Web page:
Three Women Compete in a Close Oregon Governor’s Race

While most of the coverage surrounding the coming 2022 midterm elections this November encompasses control of the Senate and House of Representatives, here in Oregon we have the first open gubernatorial race in over 10 years. This exciting and unpredictable race for the state’s top job features three women on the ballot for the first time ever. The contest is shaping up to be unusually close, with the Cook Political Report having just changed their rating of the race from “Leans Democrat” to “Toss Up,” following recent polls that show a tight three-way competition. The eventual victor this November could theoretically win with just about 35% of the vote. Major issues of the campaign include homelessness and affordable housing, wildfire management, the state’s urban-rural divide, crime and public safety, responses to inflation, and gun control. As with all close races this election season, the recent Dobbs v. Jackson decision overturning the right to abortion nationwide has also become a potent line of attack among the three candidates, as political forecasters see abortion rights as one of the defining issues of this election cycle. Read more about the three candidates below:    

Christine Drazan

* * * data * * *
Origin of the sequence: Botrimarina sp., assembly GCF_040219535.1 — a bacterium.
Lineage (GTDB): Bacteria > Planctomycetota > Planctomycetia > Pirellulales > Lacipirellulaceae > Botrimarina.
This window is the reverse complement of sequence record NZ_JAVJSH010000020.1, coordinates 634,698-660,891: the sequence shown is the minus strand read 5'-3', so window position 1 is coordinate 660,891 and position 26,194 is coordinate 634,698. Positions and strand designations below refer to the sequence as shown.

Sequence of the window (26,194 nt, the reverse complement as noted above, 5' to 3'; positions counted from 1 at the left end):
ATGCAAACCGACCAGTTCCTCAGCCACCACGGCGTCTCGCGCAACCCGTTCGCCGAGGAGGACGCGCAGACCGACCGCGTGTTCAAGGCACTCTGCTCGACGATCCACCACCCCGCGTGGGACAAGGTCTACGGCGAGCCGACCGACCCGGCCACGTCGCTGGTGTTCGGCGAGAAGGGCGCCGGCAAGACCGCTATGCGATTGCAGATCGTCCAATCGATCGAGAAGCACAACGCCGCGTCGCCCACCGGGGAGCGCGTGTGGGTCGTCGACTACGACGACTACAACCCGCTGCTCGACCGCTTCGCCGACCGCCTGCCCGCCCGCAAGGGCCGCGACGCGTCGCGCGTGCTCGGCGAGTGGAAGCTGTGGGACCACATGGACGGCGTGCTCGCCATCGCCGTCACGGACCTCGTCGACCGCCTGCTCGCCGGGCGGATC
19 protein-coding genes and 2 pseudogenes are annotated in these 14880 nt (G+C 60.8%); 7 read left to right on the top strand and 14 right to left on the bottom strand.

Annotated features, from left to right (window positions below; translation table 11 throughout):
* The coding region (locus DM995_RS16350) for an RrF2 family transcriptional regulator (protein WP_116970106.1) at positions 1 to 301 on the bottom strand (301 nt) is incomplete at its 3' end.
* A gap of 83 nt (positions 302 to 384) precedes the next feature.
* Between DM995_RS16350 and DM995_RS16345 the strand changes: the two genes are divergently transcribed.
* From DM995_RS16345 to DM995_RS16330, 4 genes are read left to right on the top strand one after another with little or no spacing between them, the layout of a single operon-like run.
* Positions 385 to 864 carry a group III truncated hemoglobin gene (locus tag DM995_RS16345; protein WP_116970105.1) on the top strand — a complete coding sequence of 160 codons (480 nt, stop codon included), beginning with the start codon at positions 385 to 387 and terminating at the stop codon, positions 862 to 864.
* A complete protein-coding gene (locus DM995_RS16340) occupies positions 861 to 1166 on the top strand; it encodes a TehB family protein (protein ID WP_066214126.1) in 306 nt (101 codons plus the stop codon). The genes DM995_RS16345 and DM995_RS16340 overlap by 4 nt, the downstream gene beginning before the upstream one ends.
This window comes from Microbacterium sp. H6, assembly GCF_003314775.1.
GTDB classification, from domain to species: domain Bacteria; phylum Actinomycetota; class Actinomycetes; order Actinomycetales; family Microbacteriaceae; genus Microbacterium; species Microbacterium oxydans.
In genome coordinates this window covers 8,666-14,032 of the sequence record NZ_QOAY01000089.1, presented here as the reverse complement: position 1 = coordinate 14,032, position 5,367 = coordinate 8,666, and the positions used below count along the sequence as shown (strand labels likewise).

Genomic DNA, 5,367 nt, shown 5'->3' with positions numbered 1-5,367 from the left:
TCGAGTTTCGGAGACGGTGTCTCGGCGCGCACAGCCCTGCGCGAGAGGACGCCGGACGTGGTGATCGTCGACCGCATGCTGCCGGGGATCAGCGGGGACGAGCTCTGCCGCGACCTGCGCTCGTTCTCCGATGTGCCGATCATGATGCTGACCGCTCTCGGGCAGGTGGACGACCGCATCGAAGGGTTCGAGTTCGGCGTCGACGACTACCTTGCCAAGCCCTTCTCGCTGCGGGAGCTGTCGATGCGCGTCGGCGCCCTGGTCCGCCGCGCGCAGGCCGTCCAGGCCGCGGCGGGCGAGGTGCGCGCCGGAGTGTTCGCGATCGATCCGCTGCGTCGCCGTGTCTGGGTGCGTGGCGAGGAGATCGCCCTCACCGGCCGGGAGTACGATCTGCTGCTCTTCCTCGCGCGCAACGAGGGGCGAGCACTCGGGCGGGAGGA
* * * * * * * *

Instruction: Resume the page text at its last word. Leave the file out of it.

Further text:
Ms. Drazan, the former Oregon House Minority Leader, is the only Republican nominee for governor. While Oregon has had many competitive gubernatorial elections in recent decades, the state has not elected a Republican to the governor’s mansion since 1982. However, Ms. Drazan believes she may have cracked the formula. She has been unusually savvy in keeping her image acceptable to swing voters while not depressing her Republican base. Presenting herself as a small-town mom from Klamath Falls who is divorced from urban politics, as well as her surprisingly soft spoken personality, she  has certainly distinguished herself from many other Republican candidates across the country. She does not dispute the 2020 election either, which, regardless of the outcome, surely relieves Oregonians from the prospect of an election-denier running the state. She has stated herself as a “proud pro-life candidate,” but has nontheless vowed to respect Oregon’s pre-existing abortion laws, which are some of the most lenient in the nation. She has focused more on monetary issues, from inflation, to energy costs, to accusations of overly costly climate policy. She has led several Republican walkouts in the past few years to block proposed climate legislation by breaking quorum, with generally unsuccessful results. Her opponents have lambasted said walkouts as undemocratic. Ms. Drazan is confident she can overcome the state’s left-of-center bent by casting herself as a check on Democratic legislative majorities, and by attempting to split the Democratic vote between her opponents Ms. Kotek and Ms. Johnson. If polls hold steady, she may just pull it off. For more information visit